Kidding I guess, politicians and city workers get tons of perks, not all are country club involved. Perks come in many different packages, any government provides them in dozens of ways, and many are far more valuable than a CC membership. A job’s compensation may be immediate, or come later, and may not always be money related. So the answer is, yes, of course. But you knew that I suspect, and most likely knew that I might have figured it out as well. Many different ways to not only get wealthy, but to have more access, inside info, power, time off to enjoy life, etc. One has to value the total package and assign value to what is most important to you, imo.

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        • If you don’t play golf, the key is an actual Tennis Only venue. (As opposed to a “social” membership at a golf-centric club.) I love mine. It’s about half the price and since there’s no massive overhead of a golf course, everything else is really nice with excellent programming and participation plus you can afford to keep quality chefs.

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          • Macallanlover

            Understand, but maintained tennis courts aren’t as significantly different as golf courses are. Easier to find something acceptable, imo. I was once a “social member” at a club because of proximity from the club I played golf at. It was only $125 a month, but I used it for dining/drinks only. I had no different access to the golf there if I wanted to play with some friends than other residents, just another guest. Basically, I was paying $125 a month for the right to spend money there. Mentioned to the president of the club that just allowing 2 greens fees a month, during non “prime time” week day periods to provide some “value” for my membership, didn’t fly so I left a few months later because I could go there and pay a friend when I wanted to eat, or have drinks. Rarely went there more than once or twice a month. Have to weigh what you get and decide, sounds like it works for you, just didn’t for me.

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        • I’m really wanting to make a snobby comment about clubs that offer social memberships here….

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    • Whiskeydawg

      “Any overt signs of success in this country are under attack these days” Is Nebraska’s season is an overt sign of success?

      Liked by 1 person

    • DawgByte

      Nice shot Macallanlover. Don’t take this class warfare stuff from Senator to heart. He’s just pissed because he’s driving a beat up Prius with bald tires and cigarette smell.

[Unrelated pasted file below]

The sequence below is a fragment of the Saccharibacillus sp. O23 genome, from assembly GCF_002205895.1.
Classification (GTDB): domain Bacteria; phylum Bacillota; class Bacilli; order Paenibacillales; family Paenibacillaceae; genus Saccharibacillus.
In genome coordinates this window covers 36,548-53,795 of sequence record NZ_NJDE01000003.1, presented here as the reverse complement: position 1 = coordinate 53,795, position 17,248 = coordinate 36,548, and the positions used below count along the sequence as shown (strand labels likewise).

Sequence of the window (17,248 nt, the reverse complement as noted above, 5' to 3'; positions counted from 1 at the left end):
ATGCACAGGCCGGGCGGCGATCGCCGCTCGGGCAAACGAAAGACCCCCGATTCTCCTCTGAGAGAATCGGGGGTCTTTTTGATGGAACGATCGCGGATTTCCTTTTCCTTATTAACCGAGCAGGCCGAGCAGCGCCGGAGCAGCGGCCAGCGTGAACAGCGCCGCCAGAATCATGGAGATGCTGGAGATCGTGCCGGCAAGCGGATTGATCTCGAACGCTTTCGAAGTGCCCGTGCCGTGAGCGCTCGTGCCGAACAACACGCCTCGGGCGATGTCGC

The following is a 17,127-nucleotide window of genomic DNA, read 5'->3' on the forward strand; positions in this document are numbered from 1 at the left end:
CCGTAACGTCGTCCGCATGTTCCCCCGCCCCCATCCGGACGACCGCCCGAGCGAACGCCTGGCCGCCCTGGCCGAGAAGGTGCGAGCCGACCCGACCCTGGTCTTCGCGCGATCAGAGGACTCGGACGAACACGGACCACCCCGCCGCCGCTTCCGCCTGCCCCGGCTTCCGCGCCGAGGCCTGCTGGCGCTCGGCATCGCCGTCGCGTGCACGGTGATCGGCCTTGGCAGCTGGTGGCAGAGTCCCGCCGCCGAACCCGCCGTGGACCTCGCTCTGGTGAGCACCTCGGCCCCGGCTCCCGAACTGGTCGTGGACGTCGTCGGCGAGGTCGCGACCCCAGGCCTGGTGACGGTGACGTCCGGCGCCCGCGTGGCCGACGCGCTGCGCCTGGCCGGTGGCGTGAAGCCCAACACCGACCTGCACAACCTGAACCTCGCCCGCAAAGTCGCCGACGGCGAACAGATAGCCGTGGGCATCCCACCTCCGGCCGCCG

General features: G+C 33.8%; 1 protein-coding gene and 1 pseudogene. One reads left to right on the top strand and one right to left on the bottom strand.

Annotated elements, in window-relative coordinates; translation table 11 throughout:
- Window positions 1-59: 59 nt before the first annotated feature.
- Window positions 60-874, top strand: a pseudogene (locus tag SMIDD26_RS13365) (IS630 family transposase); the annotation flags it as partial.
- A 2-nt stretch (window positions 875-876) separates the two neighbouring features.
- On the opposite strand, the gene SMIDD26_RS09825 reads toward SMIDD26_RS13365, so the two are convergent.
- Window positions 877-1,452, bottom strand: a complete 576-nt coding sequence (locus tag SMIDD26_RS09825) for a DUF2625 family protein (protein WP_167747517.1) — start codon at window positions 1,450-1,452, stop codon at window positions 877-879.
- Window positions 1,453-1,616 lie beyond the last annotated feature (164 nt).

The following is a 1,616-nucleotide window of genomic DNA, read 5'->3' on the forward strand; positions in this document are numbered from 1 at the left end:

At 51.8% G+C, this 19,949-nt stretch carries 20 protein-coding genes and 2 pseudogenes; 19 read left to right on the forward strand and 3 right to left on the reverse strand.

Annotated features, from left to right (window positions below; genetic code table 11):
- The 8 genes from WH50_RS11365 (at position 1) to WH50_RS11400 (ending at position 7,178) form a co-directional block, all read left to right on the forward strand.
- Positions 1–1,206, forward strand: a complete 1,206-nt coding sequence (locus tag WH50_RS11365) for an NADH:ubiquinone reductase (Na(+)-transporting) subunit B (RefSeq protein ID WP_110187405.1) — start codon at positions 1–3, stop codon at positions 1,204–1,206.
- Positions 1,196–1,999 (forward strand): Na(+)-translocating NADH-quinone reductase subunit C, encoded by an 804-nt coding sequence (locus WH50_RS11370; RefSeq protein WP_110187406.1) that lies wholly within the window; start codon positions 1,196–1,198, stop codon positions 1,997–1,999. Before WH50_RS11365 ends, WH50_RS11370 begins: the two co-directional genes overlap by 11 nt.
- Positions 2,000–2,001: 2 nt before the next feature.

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  3. If you want to subsidize a country club membership for fundraising purposes in Nebraska, for goodness sake, make it Sand Hills.

    Liked by 1 person

    • Macallanlover

      Would be my choice as well, but that is for golf purposes only…which is enough. A true “country club” n the original sense.

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  4. Whiskeydawg

    I just have a hard time with Nebraska and country club in the same sentence.

    Liked by 2 people

    • Macallanlover

      Lot of bigotry, and generalizations, in vogue these days. I suspect there many things in Nebraska to experience that would make almost anyone have a favorable feeling about it. Been true with virtually any place I have ever been to, or lived, in my considerable years.

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  5. ASEF

    If the donors are already members, then the fund raisers can just show up as guests, correct?

    And if they aren’t going to write a check unless you take them to the club for a round of golf and a bar tab, then have you really made any money in the $100 to $500 donation range?

    The reason this got nixed is because no one could demonstrate a tangible ROI on it. The reason it’s back is because someone would rather the state pay for it rather than using his $20,000 bowl bonus or $15,000 APR bonus on it.

    Oh that’s right, Nebraska doesn’t go to bowl games anymore.

    Liked by 1 person

    • Macallanlover

      “tangible” is the key word, and hard core tangible at that. It’s not like all the money available os being wisely spent in a “thrifty” sort of way, amiright? Nebraska gets bowl money whether it plays in a bowl or not, just like Vandy , Florida, and TN. In fact, it keeps many schools from losing money when they cannot sell their guaranteed tickets, or take too many non-football freeloaders.